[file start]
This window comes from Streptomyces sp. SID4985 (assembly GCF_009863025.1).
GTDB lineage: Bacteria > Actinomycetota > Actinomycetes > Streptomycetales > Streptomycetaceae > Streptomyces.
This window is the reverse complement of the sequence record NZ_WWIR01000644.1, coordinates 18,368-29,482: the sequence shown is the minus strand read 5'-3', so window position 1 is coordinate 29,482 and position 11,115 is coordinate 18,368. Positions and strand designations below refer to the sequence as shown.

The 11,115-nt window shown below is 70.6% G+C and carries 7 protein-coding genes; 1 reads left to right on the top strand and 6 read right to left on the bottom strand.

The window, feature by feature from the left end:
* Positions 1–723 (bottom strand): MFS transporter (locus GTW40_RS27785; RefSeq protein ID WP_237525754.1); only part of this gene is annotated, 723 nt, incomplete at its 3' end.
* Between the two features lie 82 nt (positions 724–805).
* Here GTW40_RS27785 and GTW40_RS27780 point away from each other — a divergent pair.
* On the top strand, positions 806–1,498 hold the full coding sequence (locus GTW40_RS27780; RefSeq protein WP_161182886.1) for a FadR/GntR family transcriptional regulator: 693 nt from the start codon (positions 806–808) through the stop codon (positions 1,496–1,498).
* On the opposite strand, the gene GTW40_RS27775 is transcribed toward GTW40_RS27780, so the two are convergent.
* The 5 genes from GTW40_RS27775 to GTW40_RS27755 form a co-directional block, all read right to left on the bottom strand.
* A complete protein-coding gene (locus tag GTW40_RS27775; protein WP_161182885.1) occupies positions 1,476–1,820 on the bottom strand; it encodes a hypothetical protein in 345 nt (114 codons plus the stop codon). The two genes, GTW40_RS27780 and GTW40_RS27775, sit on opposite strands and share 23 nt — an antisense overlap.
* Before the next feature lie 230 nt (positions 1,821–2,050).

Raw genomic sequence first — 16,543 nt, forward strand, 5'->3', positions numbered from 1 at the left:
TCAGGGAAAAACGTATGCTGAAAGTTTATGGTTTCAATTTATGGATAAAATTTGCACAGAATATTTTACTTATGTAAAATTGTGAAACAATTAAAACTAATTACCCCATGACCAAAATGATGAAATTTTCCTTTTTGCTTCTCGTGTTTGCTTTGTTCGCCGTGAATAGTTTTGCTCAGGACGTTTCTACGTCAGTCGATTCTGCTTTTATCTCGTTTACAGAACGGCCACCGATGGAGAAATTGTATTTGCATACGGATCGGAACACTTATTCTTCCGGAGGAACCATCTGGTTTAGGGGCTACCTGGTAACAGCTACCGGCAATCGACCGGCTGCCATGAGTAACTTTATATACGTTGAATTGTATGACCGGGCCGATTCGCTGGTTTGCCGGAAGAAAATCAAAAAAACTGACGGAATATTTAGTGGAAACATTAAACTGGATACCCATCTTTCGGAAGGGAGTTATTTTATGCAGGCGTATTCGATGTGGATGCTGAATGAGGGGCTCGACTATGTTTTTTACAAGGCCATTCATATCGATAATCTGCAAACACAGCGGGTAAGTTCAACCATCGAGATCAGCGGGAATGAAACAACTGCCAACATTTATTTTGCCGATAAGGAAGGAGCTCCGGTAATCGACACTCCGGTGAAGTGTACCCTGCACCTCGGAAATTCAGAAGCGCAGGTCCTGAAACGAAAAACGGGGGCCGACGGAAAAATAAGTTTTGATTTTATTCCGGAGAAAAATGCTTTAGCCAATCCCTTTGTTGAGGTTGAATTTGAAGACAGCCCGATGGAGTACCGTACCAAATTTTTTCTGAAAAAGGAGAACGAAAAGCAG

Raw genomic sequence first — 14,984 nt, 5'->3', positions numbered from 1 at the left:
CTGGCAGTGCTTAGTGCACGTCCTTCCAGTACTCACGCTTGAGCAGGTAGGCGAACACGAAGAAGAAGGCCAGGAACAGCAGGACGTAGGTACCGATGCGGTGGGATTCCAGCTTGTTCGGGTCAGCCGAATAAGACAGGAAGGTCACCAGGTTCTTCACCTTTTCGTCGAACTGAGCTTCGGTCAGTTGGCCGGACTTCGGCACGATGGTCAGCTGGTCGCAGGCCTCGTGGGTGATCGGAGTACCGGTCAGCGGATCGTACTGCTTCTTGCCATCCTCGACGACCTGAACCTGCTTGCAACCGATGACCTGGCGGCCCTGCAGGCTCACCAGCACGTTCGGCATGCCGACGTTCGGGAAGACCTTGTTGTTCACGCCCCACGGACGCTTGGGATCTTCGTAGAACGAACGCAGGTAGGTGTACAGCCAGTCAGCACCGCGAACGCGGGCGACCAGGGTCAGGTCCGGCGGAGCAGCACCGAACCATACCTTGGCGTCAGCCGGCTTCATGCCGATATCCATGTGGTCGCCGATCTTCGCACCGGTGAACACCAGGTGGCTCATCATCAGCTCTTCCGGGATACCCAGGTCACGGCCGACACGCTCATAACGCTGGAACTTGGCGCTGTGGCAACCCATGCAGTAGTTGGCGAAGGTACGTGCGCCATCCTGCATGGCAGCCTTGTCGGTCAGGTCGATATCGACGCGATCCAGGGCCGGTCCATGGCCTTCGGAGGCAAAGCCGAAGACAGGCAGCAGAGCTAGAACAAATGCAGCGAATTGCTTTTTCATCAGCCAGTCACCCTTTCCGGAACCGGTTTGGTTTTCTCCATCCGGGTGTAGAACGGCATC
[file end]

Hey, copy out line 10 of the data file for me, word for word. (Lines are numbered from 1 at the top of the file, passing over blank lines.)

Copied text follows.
* On the opposite strand, the gene GTW40_RS27775 is transcribed toward GTW40_RS27780, so the two are convergent.